Equity

Raising equity finance means selling a portion of your company’s shares in return for cash. The primary sources of equity financing are angel investors and venture capitalists.

Benefits of equity financing:

  1. No loan to repay
  2. Investors can be a valuable source of help and advice

Drawbacks of equity financing:

  1. You have to give away part of the company.
  2. Time consuming to sort out (and may not happen at all).
  3. It introduces another level of complexity into the business.

Treehouse recently raised $600,000 from angel investors and I’m very glad we’ve done it. Here’s why:

  1. The investors are very smart and will help the company grow.
  2. We have a good chunk of money to quickly grow the team.
  3. We didn’t have to give away very much of the company, as we were profitable.

If you’re thinking of raising equity finance, you have to read Venture Deals by Brad Feld and Jason Mendelson.

There are a lot of pitfalls to avoid that could be catastrophic to your business. Make sure that you understand all of the term sheet before you enter into any financing deals.

Key metrics
Arm yourself with knowledge before you look at the possible financing options for your startup

There are several vital numbers that you need to measure when running a software as a service (SAAS) company. To make process easier, you should build a simple dashboard that displays all these numbers so you can keep an eye on them.

Knowing these numbers will allow you to measure the health of your startup. The key metrics are lifetime value, cost per acquisition, churn, conversion rate and happiness index.

Lifetime value (LTV): LTV is calculated like this: the monthly revenue per month per customer multiplied by the average number of months customers use your service. This gives you a basic idea of how much value a customer will give you over the time they stay with you. For example, if you charge £25 per month for your service and the average length of time a customer stays with you is 10 months, then your LTV would be £250.

Cost per acquisition: Cost per acquisition (CPA) is simple to calculate: it’s the amount of money that you spend when acquiring a new customer. For example, if you pay £0.10 per click on Google AdWords and it takes you 100 clicks in order to get one customer, your CPA would be £10.

Churn: Churn is the percentage of customers who cancel each month. For example, if you have 100 customers and 10 cancel in a month, then you have a 10 per cent churn.

Once you know your churn rate, you can calculate the average number of months a customers stays with you (their ‘lifetime’). Simply take the number of customers and divide it by your churn rate. In this example that would be 100/10, which equals 10, so your average customer stays with you for 10 months.

Conversion rate: Conversion rate is calculated like this: the number of people who sign up to your service divided by the unique number of visitors to your site, multiplied by 100. For example, if you have 10,000 unique visitors to your site this month, and 75 sign up as customers, you have a conversion rate of 0.75 per cent.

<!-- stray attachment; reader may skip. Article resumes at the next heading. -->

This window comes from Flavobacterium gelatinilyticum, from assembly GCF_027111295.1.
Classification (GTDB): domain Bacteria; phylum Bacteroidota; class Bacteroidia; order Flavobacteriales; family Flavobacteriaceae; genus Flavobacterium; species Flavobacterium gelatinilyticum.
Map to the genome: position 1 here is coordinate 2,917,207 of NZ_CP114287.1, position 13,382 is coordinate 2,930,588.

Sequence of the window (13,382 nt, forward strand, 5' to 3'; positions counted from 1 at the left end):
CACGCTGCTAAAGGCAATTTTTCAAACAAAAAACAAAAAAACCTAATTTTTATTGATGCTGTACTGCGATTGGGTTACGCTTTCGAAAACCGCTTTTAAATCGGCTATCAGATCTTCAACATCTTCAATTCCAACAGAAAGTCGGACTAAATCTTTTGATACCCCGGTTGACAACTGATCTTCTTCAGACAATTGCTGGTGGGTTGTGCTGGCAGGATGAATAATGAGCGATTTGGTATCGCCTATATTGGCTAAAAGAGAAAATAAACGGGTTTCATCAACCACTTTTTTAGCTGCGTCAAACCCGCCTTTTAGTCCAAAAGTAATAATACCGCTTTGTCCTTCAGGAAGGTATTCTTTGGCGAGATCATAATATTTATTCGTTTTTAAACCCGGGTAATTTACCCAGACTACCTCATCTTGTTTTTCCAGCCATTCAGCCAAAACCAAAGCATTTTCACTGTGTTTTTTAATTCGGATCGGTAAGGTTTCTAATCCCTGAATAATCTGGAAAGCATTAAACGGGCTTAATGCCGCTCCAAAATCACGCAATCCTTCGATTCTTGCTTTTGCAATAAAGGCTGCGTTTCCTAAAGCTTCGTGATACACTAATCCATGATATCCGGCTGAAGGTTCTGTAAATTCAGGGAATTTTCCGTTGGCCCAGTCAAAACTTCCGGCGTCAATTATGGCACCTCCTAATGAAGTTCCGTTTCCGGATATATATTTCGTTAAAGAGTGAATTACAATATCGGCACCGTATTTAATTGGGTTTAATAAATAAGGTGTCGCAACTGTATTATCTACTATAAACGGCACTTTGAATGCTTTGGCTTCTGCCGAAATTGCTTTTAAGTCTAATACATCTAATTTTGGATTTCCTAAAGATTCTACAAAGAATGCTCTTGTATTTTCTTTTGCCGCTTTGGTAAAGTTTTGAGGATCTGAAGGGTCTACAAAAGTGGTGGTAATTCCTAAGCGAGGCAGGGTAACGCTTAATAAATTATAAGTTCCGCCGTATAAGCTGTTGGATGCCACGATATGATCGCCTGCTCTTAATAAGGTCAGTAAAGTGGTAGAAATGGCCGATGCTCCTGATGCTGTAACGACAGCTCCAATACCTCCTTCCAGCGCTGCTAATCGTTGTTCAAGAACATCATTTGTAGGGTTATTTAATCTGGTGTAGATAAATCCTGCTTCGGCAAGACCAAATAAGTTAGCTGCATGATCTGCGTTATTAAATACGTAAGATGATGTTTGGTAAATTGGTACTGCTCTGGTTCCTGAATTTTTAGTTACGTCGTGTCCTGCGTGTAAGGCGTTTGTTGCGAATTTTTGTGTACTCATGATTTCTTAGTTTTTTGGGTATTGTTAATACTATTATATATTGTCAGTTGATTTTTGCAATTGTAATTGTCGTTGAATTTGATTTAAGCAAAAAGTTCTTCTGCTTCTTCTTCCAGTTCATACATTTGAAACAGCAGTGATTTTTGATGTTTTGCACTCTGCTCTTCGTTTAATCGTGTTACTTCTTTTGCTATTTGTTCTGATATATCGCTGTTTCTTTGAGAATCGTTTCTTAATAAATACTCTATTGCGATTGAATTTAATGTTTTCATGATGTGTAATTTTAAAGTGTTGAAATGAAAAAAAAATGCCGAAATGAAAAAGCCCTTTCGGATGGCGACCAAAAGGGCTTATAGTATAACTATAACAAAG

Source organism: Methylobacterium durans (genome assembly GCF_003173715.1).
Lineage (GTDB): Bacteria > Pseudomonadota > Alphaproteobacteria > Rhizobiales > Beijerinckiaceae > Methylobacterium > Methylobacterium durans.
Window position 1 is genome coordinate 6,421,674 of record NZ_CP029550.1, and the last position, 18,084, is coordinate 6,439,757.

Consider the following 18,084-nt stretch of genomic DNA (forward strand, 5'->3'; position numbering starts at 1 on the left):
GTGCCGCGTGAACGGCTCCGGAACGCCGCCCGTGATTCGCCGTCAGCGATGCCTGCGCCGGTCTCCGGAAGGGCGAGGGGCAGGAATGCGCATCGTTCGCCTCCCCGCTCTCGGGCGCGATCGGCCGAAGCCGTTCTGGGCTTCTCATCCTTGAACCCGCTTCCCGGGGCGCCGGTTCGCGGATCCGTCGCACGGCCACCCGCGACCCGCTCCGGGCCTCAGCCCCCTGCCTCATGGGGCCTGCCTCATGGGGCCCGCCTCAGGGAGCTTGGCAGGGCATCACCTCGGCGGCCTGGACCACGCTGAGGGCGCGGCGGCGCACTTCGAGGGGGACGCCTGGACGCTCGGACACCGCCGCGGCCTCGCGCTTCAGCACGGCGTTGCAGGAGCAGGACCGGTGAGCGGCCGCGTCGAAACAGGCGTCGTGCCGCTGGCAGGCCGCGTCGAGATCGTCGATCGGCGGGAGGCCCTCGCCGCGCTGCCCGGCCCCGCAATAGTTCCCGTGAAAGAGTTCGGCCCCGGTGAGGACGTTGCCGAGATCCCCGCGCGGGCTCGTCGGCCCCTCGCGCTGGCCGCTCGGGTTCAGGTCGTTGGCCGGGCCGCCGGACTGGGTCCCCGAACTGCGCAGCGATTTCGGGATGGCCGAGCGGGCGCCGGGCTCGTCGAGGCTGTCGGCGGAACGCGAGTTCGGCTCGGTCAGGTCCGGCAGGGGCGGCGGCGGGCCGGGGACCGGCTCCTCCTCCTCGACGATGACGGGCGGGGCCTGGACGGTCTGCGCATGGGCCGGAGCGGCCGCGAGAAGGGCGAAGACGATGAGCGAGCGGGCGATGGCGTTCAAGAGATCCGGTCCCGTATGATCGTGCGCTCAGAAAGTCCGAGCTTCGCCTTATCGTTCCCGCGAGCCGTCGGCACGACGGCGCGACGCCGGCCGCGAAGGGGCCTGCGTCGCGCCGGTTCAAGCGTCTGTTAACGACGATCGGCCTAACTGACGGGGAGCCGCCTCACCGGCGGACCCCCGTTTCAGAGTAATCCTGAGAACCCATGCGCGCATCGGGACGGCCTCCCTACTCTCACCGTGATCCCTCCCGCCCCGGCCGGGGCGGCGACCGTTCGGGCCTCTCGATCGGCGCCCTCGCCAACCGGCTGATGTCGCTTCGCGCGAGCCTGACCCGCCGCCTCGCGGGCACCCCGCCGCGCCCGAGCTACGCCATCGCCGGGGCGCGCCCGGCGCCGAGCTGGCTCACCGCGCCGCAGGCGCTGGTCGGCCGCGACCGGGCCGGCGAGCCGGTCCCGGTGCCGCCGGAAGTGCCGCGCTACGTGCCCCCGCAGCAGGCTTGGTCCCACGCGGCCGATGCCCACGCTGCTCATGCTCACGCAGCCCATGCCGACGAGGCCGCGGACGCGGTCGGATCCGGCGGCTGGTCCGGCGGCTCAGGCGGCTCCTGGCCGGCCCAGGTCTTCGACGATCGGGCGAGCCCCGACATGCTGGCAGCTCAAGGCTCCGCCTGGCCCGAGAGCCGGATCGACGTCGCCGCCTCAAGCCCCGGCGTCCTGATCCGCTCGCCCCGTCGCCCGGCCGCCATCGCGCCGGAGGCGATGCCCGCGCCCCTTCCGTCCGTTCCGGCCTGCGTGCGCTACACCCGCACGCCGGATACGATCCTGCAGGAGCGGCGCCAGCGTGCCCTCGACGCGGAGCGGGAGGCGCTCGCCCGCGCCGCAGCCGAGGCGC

We’d advise using Google Analytics to measure conversions and unique visitors. Measuring conversions is pretty technical and is beyond the scope of this article, but a bit of Googling will give you everything you need to know.

Happiness index: Understanding your happiness index will help you understand why people cancel or leave your service, which in turn will help you decrease your churn. As you can imagine, churn is the most destructive force on a startup so it’s important to keep it as low as possible.

Each startup will have different metrics that will be used to calculate their happiness index. We calculate this at Treehouse like so: the number of videos watched this month multiplied by the number of badges unlocked this month, multiplied by the number of times the site has been visited.

We used our happiness index to help decrease the churn at Treehouse like this: we calculate the happiness index of all customers who are 90 per cent of the way through the average lifetime (in the example given above, that would be customers who are in month nine out of 10 months). If the number is below a certain value then we know that customer is likely to cancel, so we will send them a special email asking if they’re happy with the service and if there’s anything we can do to help.

The key to reducing churn is to be proactive: try to figure out why people cancel and then do something to fix it before they leave.

Launching a startup means you’re creating a business, not a side project. It takes an enormous amount of hard work, focus and commitment. But the rewards can be enormous too, and we’re lucky enough to live in an era when there’s absolutely nothing to stop us. So what are you waiting for?